Sunday, September 16, 2007

In High Cotton

Did you ever wonder what "in high cotton" means? If you ever had to pick cotton, you would not be puzzled. The higher the cotton, the less you need to bend to pick it and the less your back will ache. If you're in high cotton, life is good!

Driving into work at the Audubon Center at Francis Beidler Forest, we pass several cotton fields. This morning's sunlight filtering through the clouds drew our attention to the yellow and pink blossoms of the cotton plants and encouraged us to stop and take some pictures.

Here's what we learned about the the life cycle of the cotton plant from Cotton's Journey:

Approximately five to seven weeks after planting, small flower buds called squares will appear on the cotton plant. As this square develops, the bud swells and begins to push through the bracts (leaf-like parts) until it opens into an attractive flower. Within three days, the flower will pollinate (the transfer of pollen from the anther to the stigma of the same or another flower) itself, change from a creamy white or yellow color to a pinkish red, and then wither and fall, exposing a small, green, immature cotton boll (a segmented pod containing 32 immature seeds from which the cotton fibers will grow). This boll is considered a fruit because it contains seeds. As the fibers continue to grow and thicken within the segmented boll, it enlarges until it becomes approximately the size of a small fig. Now, the cotton fibers have become mature and thickened with their primary growth substance, cellulose (a carbohydrate, the chief component of the cell wall in most plants). An average boll will contain nearly 500,000 fibers of cotton and each plant may bear up to 100 bolls.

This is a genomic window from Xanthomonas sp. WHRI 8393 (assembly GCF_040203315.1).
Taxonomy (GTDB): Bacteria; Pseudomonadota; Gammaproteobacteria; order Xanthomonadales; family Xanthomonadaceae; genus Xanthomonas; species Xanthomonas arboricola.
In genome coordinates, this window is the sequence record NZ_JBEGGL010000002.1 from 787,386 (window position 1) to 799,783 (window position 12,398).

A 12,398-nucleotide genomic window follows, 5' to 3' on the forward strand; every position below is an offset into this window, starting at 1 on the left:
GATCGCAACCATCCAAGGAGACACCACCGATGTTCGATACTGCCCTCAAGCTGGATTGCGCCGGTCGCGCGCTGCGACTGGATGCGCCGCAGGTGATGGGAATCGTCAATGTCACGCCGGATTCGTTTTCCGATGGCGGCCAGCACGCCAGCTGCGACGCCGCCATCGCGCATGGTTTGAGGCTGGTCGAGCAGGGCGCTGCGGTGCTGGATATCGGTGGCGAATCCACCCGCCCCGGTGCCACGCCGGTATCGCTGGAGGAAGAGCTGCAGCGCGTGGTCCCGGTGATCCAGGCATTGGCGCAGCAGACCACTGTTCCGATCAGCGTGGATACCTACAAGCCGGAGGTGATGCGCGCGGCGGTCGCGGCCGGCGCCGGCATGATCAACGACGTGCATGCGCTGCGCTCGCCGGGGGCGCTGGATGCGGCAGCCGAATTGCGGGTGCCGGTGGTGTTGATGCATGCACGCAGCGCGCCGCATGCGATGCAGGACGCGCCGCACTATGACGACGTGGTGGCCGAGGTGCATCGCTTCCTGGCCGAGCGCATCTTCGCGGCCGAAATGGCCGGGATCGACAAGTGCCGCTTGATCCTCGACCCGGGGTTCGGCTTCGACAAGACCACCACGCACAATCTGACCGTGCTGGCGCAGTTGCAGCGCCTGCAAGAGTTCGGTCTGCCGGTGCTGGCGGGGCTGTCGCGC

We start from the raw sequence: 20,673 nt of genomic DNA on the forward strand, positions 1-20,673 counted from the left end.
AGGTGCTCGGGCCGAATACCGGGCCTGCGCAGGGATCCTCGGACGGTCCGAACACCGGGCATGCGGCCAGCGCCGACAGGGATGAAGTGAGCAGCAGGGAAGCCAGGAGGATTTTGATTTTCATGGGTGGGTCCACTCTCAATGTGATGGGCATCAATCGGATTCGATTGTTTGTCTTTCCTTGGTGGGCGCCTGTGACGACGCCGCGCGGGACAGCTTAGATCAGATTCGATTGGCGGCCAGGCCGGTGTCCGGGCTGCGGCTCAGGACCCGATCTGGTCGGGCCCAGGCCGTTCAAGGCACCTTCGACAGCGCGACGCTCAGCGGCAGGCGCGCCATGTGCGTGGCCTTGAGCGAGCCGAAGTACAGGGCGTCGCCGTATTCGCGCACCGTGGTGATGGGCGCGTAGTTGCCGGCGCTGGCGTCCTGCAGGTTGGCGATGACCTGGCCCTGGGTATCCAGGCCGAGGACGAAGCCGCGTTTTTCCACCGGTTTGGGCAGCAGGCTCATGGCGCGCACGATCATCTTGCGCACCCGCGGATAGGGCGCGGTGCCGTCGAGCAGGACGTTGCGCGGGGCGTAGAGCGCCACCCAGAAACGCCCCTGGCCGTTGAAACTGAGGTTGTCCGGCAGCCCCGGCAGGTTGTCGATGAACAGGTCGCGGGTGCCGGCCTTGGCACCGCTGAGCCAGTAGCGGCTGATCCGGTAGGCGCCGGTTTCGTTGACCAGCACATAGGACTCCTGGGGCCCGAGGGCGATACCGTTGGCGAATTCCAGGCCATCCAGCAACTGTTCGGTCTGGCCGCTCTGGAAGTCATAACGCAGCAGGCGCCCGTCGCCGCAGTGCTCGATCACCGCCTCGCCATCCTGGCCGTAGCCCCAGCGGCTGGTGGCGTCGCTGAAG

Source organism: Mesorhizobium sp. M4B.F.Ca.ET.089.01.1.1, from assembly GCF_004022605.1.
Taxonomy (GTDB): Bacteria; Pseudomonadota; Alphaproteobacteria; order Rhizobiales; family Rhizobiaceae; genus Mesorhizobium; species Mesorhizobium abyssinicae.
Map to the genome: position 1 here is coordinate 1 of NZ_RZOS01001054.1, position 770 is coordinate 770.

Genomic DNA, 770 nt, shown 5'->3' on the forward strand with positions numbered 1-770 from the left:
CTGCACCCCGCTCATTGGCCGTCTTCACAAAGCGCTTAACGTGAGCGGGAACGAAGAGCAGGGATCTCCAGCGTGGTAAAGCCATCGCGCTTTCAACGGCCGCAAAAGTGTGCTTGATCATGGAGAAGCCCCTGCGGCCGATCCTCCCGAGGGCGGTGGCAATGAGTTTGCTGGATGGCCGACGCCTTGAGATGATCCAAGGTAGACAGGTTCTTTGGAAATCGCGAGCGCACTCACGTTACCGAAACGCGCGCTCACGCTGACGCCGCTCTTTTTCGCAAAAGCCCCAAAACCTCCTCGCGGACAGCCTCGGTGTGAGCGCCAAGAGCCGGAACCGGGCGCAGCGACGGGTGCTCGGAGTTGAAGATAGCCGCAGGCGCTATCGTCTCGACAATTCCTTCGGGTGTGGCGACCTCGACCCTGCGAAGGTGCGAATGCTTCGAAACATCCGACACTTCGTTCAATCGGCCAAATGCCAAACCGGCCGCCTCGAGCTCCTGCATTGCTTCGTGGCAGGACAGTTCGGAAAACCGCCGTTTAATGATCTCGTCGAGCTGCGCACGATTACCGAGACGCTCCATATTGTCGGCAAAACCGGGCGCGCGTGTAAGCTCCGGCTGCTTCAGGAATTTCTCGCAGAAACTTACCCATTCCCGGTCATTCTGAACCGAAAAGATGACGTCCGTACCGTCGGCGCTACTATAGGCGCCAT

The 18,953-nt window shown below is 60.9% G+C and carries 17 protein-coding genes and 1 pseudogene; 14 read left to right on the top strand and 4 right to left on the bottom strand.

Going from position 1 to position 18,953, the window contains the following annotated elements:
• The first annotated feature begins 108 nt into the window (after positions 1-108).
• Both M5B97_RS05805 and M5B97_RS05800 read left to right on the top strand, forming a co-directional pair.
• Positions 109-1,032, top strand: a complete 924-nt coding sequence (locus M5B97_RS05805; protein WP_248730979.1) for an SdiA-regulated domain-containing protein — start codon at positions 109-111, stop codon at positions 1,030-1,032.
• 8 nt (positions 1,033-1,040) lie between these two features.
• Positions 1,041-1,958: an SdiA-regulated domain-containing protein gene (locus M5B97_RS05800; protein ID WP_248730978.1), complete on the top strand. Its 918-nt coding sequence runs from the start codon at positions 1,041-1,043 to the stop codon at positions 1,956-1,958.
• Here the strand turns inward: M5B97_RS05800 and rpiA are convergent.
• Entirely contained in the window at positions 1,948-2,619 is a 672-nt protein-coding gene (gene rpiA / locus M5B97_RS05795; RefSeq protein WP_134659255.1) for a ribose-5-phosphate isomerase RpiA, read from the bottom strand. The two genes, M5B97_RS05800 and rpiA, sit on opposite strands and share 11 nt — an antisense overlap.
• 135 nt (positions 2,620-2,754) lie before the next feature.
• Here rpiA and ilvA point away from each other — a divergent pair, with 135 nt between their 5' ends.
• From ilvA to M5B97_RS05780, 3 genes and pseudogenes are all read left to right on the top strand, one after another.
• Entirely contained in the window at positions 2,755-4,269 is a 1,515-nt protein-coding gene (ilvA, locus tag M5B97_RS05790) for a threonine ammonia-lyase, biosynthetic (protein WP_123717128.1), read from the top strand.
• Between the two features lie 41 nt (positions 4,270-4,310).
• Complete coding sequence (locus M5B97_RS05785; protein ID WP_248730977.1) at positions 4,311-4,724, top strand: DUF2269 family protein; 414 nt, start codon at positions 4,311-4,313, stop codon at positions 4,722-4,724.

In about 140 days after planting or 45 days after bolls appear, the cotton boll will begin to naturally split open along the bolls segments or carpels and dry out, exposing the underlying cotton segments called locks. These dried carpels are known as the bur, and it's the bur that will hold the locks of cotton in place when fully dried and fluffed, ready for picking.

1 comment:

Swampy said...

Mike Burleson comment was inadvertently deleted:

Wow! Of course I've heard the term and new it meant something good, but what you wrote makes alot of sense! My Mom picked cotton as a sharecropper's daughter in the 30's and 40's. Says they would work all day, all the time praying for rain.